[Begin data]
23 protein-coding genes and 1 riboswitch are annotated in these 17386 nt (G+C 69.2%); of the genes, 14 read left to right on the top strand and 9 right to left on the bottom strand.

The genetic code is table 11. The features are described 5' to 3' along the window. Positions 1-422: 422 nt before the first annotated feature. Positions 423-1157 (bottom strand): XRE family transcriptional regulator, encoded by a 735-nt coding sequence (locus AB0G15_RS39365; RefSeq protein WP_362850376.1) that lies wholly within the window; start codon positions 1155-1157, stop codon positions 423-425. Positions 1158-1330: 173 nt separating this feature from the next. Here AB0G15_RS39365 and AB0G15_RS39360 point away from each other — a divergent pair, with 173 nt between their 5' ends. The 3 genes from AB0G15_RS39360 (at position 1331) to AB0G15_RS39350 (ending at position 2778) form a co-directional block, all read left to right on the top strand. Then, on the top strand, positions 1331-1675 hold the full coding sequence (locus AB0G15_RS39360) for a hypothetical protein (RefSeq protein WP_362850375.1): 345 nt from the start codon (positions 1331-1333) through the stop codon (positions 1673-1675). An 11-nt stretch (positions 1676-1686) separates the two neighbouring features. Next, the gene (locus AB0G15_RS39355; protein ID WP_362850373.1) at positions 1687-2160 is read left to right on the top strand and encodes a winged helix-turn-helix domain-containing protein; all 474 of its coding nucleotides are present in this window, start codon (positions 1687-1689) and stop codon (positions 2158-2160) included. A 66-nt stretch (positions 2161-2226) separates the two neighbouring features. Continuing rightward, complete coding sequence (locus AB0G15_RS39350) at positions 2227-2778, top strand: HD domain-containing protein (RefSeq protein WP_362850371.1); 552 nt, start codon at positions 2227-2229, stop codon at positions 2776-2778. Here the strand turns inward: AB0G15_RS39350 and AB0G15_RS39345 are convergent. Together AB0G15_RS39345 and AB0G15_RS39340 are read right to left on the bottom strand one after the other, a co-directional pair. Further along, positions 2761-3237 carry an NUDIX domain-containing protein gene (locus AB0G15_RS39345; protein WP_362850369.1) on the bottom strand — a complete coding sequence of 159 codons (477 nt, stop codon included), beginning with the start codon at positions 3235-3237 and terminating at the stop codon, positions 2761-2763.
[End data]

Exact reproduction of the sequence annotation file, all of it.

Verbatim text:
23 protein-coding genes and 1 riboswitch are annotated in these 17386 nt (G+C 69.2%); of the genes, 14 read left to right on the top strand and 9 right to left on the bottom strand.

The genetic code is table 11. The features are described 5' to 3' along the window. Positions 1-422: 422 nt before the first annotated feature. Positions 423-1157 (bottom strand): XRE family transcriptional regulator, encoded by a 735-nt coding sequence (locus AB0G15_RS39365; RefSeq protein WP_362850376.1) that lies wholly within the window; start codon positions 1155-1157, stop codon positions 423-425. Positions 1158-1330: 173 nt separating this feature from the next. Here AB0G15_RS39365 and AB0G15_RS39360 point away from each other — a divergent pair, with 173 nt between their 5' ends. The 3 genes from AB0G15_RS39360 (at position 1331) to AB0G15_RS39350 (ending at position 2778) form a co-directional block, all read left to right on the top strand. Then, on the top strand, positions 1331-1675 hold the full coding sequence (locus AB0G15_RS39360) for a hypothetical protein (RefSeq protein WP_362850375.1): 345 nt from the start codon (positions 1331-1333) through the stop codon (positions 1673-1675). An 11-nt stretch (positions 1676-1686) separates the two neighbouring features. Next, the gene (locus AB0G15_RS39355; protein ID WP_362850373.1) at positions 1687-2160 is read left to right on the top strand and encodes a winged helix-turn-helix domain-containing protein; all 474 of its coding nucleotides are present in this window, start codon (positions 1687-1689) and stop codon (positions 2158-2160) included. A 66-nt stretch (positions 2161-2226) separates the two neighbouring features. Continuing rightward, complete coding sequence (locus AB0G15_RS39350) at positions 2227-2778, top strand: HD domain-containing protein (RefSeq protein WP_362850371.1); 552 nt, start codon at positions 2227-2229, stop codon at positions 2776-2778. Here the strand turns inward: AB0G15_RS39350 and AB0G15_RS39345 are convergent. Together AB0G15_RS39345 and AB0G15_RS39340 are read right to left on the bottom strand one after the other, a co-directional pair. Further along, positions 2761-3237 carry an NUDIX domain-containing protein gene (locus AB0G15_RS39345; protein WP_362850369.1) on the bottom strand — a complete coding sequence of 159 codons (477 nt, stop codon included), beginning with the start codon at positions 3235-3237 and terminating at the stop codon, positions 2761-2763.